No. Because it’s so highly concentrated, it costs pennies per day. Here are some examples: A 2oz bottle costs $19.95 and purifies up to 25 gallons of water. This comes to less than $0.80 per gallon. If you drink, say, half a gallon of water a day, the cost would be less than $0.40 per day. A 32oz bottle costs $109.95 and purifies up to 400 gallons of water. This would come to $0.28 per gallon. If you drink half a gallon of water a day, the cost would be $0.14 per day. Compare these prices to what it costs to buy a liter (considerably less than a gallon) of bottled water, very often costing from $0.99 to $1.49. Not only do you save a great deal of money, but by using the concentrate, you decrease the waste stream of plastic bottles by reusing just one bottle as many times as you need. So, using Biotite Concentrate saves resources, decreases pollution, keeps landfills from getting clogged with endless numbers of empty plastic bottles and costs remarkably less too. By the way, we recommend using either glass, ceramic or stainless steel for storing/carrying water, not plastic.
2. No electricity needed
3. Gravity fed
4. 0.2 micron ceramic filter
5. Multi-level natural earth filter system
6. 11.5” base X 21” tall
7. Living, oxygenated, fresh tasting mountain spring water
8. Easy to install, easy to use, easy to maintain, easy to clean
9. Plastic water bottles can now be eliminated as well as the landfill waste they create
10. 2 gallon capacity
11. Filter cartridge replacement very user-friendly
So, you’re saying that depending on how polluted the water, it’s drinkable almost immediately but if there’s a cloud, it could also take a couple days for the sediments to settle, is that right?
That’s right. Although the water is cleaned immediately, and you can drink it, the cloudiness, if it occurs, may not settle for a longer time. In fact, Biotite Concentrate can be used as a test for the purity of water. If you follow label directions and see no sediments occur, then you know the water you’re using is very clean. And the opposite is true too. If there’s a huge cloud in the water and it takes a long time to settle, then the water was filled with contaminants. We recently ran this test on a high quality spring water that is well known for it’s superior quality, even though over 25 years ago, the EPA stated that there was no longer any source of completely pure water in the continental US. We added an appropriate amount of Biotite Concentrate to this spring water, which came to us in a sealed glass bottle. 24 hours later there were bits of rusty sediment on the floor of the container. We haven’t had the sediment analyzed but this test suggests that even spring water can be contaminated.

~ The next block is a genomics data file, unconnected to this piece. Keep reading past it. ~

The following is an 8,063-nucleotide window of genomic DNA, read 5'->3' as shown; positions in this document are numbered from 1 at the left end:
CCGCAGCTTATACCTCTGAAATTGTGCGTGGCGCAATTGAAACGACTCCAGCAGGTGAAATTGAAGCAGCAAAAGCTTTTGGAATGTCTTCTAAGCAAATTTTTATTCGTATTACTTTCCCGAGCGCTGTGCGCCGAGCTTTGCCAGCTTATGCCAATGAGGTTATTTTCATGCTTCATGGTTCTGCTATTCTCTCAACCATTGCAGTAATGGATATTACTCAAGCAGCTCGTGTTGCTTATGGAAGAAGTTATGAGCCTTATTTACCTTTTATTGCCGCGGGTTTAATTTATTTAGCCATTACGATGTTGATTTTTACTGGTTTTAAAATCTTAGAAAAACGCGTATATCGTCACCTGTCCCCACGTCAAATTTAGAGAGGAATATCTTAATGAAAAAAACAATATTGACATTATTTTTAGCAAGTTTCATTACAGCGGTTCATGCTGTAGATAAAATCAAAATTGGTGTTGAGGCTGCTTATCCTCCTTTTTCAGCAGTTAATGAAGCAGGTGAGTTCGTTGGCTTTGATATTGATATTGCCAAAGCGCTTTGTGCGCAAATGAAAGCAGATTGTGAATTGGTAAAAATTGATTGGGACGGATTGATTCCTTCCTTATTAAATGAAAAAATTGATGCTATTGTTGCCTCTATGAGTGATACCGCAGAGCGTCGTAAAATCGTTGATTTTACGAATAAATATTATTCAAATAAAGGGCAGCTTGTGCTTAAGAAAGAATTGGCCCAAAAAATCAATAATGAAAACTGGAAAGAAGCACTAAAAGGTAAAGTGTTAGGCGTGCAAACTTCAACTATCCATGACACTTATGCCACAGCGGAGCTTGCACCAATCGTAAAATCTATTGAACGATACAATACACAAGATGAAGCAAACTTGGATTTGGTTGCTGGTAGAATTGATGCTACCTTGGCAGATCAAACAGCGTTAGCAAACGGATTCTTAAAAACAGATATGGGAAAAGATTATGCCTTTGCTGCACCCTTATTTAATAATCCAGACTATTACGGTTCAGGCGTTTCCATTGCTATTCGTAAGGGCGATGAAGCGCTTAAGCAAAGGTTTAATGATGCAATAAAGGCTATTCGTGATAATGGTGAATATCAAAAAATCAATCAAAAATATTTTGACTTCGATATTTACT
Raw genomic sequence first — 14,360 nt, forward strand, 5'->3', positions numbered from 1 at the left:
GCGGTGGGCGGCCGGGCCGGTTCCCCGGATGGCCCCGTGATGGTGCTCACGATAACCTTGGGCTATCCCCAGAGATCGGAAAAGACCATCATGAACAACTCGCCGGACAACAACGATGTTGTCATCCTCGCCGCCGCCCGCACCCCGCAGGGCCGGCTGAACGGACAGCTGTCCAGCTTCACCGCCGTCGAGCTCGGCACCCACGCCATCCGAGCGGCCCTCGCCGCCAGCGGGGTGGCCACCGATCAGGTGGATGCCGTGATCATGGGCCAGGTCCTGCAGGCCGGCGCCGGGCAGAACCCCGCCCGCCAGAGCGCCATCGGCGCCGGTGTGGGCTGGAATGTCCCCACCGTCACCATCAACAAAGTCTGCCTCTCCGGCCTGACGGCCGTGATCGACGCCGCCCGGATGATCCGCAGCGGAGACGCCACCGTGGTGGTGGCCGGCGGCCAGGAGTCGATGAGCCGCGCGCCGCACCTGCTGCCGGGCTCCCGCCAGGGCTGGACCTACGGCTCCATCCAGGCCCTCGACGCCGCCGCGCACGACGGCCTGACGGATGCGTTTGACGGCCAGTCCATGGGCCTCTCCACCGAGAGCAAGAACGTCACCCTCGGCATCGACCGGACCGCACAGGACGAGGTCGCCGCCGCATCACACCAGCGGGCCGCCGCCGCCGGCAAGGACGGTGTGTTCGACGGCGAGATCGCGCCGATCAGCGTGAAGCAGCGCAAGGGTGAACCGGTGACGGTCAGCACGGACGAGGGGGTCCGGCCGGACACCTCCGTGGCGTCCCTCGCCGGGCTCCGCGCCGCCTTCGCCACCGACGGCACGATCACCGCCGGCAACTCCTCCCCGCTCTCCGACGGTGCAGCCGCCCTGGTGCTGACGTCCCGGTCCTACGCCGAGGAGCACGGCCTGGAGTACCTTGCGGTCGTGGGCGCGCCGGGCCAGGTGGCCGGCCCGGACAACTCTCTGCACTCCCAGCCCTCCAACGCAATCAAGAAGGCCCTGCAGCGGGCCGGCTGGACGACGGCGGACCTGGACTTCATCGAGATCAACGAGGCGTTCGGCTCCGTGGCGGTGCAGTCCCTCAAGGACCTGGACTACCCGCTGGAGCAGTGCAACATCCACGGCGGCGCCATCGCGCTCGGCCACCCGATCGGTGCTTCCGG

Again, this depends on the purity of the water before treatment. Here are a couple examples: if a person uses tap water which has fluoride and chlorine and maybe even ammonia (another water treatment), along with several other things that might be in the water, the use of Biotite Concentrate will clean the water but most likely, a cloud will form and it may take overnight (or longer) to settle. In another example, a household may have a GAC (granular activated carbon) filter system or a de-ionization module, a reverse osmosis unit or a purification system that uses one or more technologies such as UV or ozonation. Biotite Concentrate can certainly be used on any type of water but if the water was initially cleaner than say, raw river or tap water, the concentrate might not produce much of a cloud or any cloud. Should this be the case, it’s entirely possible that only a very small amount of treatment is needed. Since we can’t predict each user’s water quality, the label gives a range of “up to” a certain amount. In some cases, a good deal less than the amount on the label recommendations is all that’s required and the only way to find out how much anyone needs is to simply experiment with different amounts until each individual discovers what works for their own situation.
Yes, it transforms the chlorine into chloride(s), meaning, the chlorine is no longer in the water. It has become various types of chloride salts which fall to the bottom.